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10 messages
23/03/2014 at 17:01

When is the right time to burn our ever increasing bonfire pile? The last thing I want to do is singe a hibernating hedgehog. I'm in Cornwall so it's warmish.

23/03/2014 at 18:27

If your bonfire pile has been there a while it might not just be hedgehogs that are overwintering, I would suggest that rather than set fire to the existing pile you create a new one with the wood that way any creatures taking refuge will be safe from cremation

23/03/2014 at 18:30

At any time of the year hedgehogs (and little woodmice and other creatures) may be sleeping or even raising little ones in a pile of bonfire material - as Scroggin says the best thing to do is to stack your bonfire material and then, when the time has come to burn it, you build a good fire with the accumulated material.  

23/03/2014 at 18:31

I cremated a rabbit many years and although I didn't want it in my garden I wouldn't have willingly done that to it. I think it went into shock and just screamed, never heard a rabbit scream before or since. Then it ran out of the flames but it was too late by then

Not nice at all

Haven't had a bonfire for years now though, it all goes through the shredder

23/03/2014 at 18:49

Might be a good idea to check your local bye laws.......bonfires can be restricted to certain times.

Personally, I wouldn't use a bonfire...........if at all possible, compost the soft stuff, use a shredder for the harder material ( if that is feasible ) and what you cannot manage, take to your local recycle tip.

Given the weather recently, most stuff is far too wet to burn properly.......usually results in a smouldering heap which just drives your neighbours mad.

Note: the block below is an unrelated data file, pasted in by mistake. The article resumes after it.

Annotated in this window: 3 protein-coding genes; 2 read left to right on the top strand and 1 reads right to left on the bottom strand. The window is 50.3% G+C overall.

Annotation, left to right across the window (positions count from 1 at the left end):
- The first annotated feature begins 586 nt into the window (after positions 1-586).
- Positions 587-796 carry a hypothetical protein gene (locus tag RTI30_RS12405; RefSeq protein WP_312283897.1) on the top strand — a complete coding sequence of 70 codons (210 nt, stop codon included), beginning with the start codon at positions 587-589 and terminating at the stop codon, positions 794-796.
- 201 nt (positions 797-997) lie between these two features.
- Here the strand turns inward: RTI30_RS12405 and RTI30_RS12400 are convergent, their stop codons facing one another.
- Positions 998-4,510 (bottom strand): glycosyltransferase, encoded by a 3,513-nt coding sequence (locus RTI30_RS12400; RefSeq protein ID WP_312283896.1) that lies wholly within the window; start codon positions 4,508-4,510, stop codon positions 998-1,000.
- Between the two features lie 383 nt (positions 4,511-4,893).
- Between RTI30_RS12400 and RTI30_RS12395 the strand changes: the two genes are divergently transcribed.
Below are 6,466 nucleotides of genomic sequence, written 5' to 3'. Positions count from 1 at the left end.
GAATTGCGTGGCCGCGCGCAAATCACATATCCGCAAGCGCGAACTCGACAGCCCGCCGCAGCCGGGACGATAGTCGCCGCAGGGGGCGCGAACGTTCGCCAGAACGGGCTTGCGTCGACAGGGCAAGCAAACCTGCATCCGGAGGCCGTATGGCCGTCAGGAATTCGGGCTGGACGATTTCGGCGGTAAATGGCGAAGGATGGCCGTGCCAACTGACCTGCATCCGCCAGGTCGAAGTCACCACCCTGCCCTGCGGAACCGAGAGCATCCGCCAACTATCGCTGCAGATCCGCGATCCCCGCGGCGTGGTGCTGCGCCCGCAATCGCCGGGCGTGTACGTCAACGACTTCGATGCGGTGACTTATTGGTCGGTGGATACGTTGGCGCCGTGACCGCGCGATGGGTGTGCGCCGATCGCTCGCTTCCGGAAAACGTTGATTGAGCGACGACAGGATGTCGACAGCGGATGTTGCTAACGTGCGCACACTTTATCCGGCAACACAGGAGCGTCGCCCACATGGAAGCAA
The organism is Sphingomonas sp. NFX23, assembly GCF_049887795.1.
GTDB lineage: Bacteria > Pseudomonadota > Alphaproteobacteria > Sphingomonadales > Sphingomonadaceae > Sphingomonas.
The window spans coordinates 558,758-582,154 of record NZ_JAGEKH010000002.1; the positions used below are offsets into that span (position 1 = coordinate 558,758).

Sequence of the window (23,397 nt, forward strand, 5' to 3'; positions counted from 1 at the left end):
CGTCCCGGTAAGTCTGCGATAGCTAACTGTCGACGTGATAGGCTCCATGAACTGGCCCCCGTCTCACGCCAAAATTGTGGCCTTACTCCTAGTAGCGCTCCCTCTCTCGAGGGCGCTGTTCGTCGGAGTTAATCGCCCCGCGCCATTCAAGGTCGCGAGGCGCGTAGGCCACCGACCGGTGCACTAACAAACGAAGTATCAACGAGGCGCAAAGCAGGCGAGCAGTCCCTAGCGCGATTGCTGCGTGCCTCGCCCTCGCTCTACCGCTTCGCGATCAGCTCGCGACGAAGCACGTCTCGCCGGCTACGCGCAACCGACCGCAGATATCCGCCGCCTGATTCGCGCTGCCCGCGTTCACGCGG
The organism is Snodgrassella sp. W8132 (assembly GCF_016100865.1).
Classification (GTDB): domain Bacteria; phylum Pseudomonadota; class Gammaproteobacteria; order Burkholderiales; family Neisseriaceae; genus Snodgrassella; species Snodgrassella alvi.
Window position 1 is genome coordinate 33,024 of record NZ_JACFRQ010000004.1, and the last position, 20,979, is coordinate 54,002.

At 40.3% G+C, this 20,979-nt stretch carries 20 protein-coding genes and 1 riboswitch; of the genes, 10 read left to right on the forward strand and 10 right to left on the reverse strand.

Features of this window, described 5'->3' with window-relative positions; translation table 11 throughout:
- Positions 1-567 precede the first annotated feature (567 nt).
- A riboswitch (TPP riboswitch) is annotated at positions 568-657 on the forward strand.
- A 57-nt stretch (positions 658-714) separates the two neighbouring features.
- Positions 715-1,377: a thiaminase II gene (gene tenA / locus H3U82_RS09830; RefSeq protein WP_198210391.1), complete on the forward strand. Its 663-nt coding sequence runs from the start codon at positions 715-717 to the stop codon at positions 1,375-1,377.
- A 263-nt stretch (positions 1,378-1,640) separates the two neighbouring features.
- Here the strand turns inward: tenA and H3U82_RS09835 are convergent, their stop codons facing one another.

If you do have to burn stuff, you could purchase a garden incinerator or adapt a metal dustbin to serve the purpose.

Lyn
23/03/2014 at 19:04

Am i right in thinking that your council will supply bags to dispose of this every fornight.  I absolutely hate bonfires.

23/03/2014 at 19:05

If ok with bye laws and the neighbours etc I don't have a problem with an occasional bonfire to burn some woody material and the dried roots of perennial weeds - it provides useful potash for the garden. 

23/03/2014 at 19:29

Dove............I agree...........  key word here is DRY material

24/03/2014 at 10:00

Thanks everyone. Think once it's dry again I -well my husband-will move the stuff before I burn it. No problems with having a bonfire - we have a lot of land and only one neighbour near enough to be affected so we make sure the wind is blowing away from them or just decide to both do it at the same time! A few years ago we had an electric fence round our veg patch as there are rabbits everywhere and a hedgehog got caught in it and got burnt- needless to say we removed the fence instantly and replaced it with chicken wire.

24/03/2014 at 10:39

There is real skill to building and maintaining a good bonfire - the old chaps on the allotment would have one smouldering for days and days, banked on the outside with turves, just a little whisp of smoke at the top - everything completely burned to a fine powdery ash and some charcoal.  Their dads taught them, as their dads had done before them.  Another skill lost.

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